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Charlotte Film Festival founder explores new frontiers

Louis Gurgitano has been a busy man.

At roughly this time last year, the founder and executive director of the newly created Charlotte Film Festival had his hands full getting his baby off the ground. Cut to September 2007, and we find Gurgitano as active as ever. Only this time, the stakes have been raised, as he has to prove that the success of the first fest wasn't merely a fluke. To that end, he and his crack team of volunteers have spent a great chunk of the past year sending out calls for entries, selecting titles, acquiring sponsorship, lining up a keynote speaker for the opening night awards ceremony (film critic Godfrey Cheshire), inviting filmmakers and other media personnel to participate in the panel discussions, picking judges to screen the movies, and numerous other duties.

But even with the festival just around the corner -- it starts this Thursday -- Gurgitano took time out from his packed schedule to answer some questions involving the event. And be sure to check out the next page to get his suggestions on the best of the fest.

Creative Loafing: When you launched the first Charlotte Film Festival last year, how certain were you that it would be successful enough to warrant a second one this year?

Louis Gurgitano: I think I must have subconsciously avoided thinking about the true chances of success, initially, so that I might not get discouraged. The question did arise in my mind eventually, though; shortly before the festival, in a sort of momentary panic, "What if nobody comes?" By then, it was too late to turn back, so it wasn't something that I had to contemplate too much. I realize now that my subconscious yardstick from the get-go was how well the festival was received, because the moment I saw the positive reaction of the audience, volunteers and filmmakers who attended, I knew there would be a second year. There was such a warm and generous response and energy, that I didn't have a choice but to continue.

What are the primary differences audiences will notice between last year's event and this current one?

The biggest change this year is that we are screening some films twice. Last year, we got a lot of suggestions about doing second showings from people that had wanted to see a certain movie but were not able to make it to the one and only screening time. This year, people get a second chance right off the bat.

Another difference is we have a number of bigger films. By bigger, I don't mean Hollywood stuff, I mean films with a considerably large production force behind them and a solid track record.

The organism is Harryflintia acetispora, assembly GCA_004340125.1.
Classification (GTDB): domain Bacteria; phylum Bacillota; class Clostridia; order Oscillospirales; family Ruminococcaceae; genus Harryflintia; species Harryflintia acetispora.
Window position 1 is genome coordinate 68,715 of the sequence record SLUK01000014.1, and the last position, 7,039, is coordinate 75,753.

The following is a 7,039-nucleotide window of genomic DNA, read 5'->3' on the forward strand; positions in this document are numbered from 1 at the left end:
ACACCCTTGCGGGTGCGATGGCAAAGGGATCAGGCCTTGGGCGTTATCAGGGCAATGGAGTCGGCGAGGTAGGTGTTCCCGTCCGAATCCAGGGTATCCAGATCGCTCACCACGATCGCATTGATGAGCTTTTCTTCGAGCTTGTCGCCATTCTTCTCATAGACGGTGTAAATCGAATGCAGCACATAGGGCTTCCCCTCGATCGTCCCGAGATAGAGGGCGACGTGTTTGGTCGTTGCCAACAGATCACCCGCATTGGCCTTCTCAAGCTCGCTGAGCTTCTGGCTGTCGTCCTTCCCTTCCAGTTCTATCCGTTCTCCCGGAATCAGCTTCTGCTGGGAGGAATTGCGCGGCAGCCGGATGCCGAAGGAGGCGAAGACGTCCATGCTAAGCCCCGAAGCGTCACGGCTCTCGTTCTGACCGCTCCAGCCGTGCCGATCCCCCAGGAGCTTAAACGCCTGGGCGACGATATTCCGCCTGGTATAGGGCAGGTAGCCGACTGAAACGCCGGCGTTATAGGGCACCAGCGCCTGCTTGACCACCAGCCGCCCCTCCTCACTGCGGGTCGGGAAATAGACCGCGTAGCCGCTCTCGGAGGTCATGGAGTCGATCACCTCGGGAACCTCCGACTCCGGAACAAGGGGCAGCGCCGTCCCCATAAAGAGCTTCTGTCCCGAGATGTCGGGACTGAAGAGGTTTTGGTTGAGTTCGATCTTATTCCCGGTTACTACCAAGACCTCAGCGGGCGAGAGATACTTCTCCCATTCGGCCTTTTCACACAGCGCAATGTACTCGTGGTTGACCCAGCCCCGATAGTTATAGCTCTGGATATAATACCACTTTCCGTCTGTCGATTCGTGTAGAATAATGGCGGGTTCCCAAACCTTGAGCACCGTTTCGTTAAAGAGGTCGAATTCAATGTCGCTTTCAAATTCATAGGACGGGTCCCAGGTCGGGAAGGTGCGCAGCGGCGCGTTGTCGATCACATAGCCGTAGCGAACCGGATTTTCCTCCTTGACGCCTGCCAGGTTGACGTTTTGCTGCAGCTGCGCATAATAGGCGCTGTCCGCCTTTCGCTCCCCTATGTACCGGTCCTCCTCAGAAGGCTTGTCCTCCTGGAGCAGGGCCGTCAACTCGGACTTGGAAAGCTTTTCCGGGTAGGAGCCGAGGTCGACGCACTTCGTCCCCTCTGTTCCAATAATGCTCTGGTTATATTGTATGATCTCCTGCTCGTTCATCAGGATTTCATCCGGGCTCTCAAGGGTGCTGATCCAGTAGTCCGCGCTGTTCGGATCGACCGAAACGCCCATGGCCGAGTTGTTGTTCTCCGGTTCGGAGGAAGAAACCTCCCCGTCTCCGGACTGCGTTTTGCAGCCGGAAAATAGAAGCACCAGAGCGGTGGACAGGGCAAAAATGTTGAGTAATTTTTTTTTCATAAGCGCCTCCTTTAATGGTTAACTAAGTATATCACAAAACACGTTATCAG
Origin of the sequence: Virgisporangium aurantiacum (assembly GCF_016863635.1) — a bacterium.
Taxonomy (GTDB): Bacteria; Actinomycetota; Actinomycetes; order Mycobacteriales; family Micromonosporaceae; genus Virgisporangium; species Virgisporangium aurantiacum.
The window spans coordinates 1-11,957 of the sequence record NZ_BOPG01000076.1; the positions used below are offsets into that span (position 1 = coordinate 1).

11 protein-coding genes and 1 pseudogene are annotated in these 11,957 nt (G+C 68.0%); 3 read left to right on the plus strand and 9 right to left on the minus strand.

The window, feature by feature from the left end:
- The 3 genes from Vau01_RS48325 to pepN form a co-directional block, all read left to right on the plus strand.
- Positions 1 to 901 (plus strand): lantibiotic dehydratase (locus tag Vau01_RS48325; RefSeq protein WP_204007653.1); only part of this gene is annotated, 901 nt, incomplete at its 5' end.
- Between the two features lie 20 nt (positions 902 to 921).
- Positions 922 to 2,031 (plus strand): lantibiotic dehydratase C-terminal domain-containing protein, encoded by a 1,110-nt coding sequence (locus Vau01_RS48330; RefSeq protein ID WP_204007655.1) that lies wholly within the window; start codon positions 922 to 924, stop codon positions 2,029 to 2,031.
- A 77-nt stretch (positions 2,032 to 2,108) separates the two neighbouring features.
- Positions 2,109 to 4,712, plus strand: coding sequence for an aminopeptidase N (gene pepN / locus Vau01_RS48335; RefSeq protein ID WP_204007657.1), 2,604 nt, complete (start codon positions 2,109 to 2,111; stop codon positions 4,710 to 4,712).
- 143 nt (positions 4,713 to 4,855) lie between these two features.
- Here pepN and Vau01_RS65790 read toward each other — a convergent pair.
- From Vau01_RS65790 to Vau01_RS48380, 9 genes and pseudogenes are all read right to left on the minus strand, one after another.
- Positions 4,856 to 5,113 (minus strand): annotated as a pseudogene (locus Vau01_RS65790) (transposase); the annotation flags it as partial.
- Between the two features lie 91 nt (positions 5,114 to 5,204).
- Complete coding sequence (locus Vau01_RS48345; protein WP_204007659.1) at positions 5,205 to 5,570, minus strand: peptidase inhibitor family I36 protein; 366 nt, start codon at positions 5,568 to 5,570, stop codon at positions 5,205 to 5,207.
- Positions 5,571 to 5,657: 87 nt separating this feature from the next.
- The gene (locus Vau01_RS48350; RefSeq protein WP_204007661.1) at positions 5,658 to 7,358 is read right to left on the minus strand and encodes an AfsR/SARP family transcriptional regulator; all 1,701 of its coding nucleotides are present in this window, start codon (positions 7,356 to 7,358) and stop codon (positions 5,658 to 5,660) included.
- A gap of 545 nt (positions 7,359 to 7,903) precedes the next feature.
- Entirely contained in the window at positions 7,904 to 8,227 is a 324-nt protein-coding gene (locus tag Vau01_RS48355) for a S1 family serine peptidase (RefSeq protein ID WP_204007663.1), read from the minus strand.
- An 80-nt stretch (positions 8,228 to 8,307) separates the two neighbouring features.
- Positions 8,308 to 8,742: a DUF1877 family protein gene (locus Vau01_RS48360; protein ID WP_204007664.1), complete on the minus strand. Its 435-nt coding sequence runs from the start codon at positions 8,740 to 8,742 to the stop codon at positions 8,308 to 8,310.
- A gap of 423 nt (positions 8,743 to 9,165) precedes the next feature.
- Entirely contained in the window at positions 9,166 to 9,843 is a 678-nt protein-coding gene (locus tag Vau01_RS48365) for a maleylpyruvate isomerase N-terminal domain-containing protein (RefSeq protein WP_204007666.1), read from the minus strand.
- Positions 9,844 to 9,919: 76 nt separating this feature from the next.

Perhaps the biggest difference people may notice is the alliance Time Warner Cable and the Charlotte Film Festival are trying out. Time Warner is our media sponsor this year and, aside from running the festival's commercial on many of their stations, they are also working on setting up the Charlotte Film Festival On-Demand channel, which will play the films that win the audience award free of charge to their digital cable subscribers.

This could not only make a huge difference to the filmmakers that want the issues on their documentaries exposed to more viewers, it will also be a third chance, if you will, for people to see the best-received films in the festival.

As far as parties are concerned, this year the opening night gala and the awards celebration are both part of the same event on Thursday. Last year, people indicated they wanted to know ahead of time which films had won, so this year there will be no surprises as far as that goes. The award winners are listed in the program and people who come to the Gala & Awards Ceremony will be able to hear them announced for the first time.

How many of this year's submissions came from Carolina filmmakers? And were any from Charlotte moviemakers?

Twenty-six out of 242 entries were from North Carolina, six of those from Charlotte. Out of that, eight were selected to play in the festival, four of those from Charlotte. It's mind-boggling to me that more local filmmakers didn't submit. I read someone's post on a local, online filmmaking forum not too long ago saying that there wasn't any support from local festivals for local filmmakers. That ticked me off a bit. Maybe it was the way I took it, but I felt that these guys are expecting film festivals to search them out. You have the product, you shot the movie, don't you want to make an effort to try and show it? I don't have a problem reaching out to you if I hear about your movie, but a lot of filmmakers make their movie and then consider their job done. My way of looking at it is, when you're done cutting the movie, your job's just began.

What are your plans for the future of the festival?

Right now, my plan is to keep her steady. I like where we're going. I feel that we started with a good vision and don't feel any need to change it just yet. Our focus is to continue bringing films with important subjects to Charlotte. Sure, we'll bring some light bites also to balance things out, but our commitment is to bring to our community an event with a greater purpose. One that is about awareness, introspection and realization all mixed in with a big gulp of fun. Our slogan this year is "Get Your Mind Reeling!" and that's what we're all about.

The 2007 Charlotte Film Festival will be held this Thursday, September 6, through Sunday, September 9, at various downtown locations. Individual ticket prices vary, and ticket packages are also available. A comprehensive program guide is available for downloading at the festival website at www.charlottefilmfestival.org.

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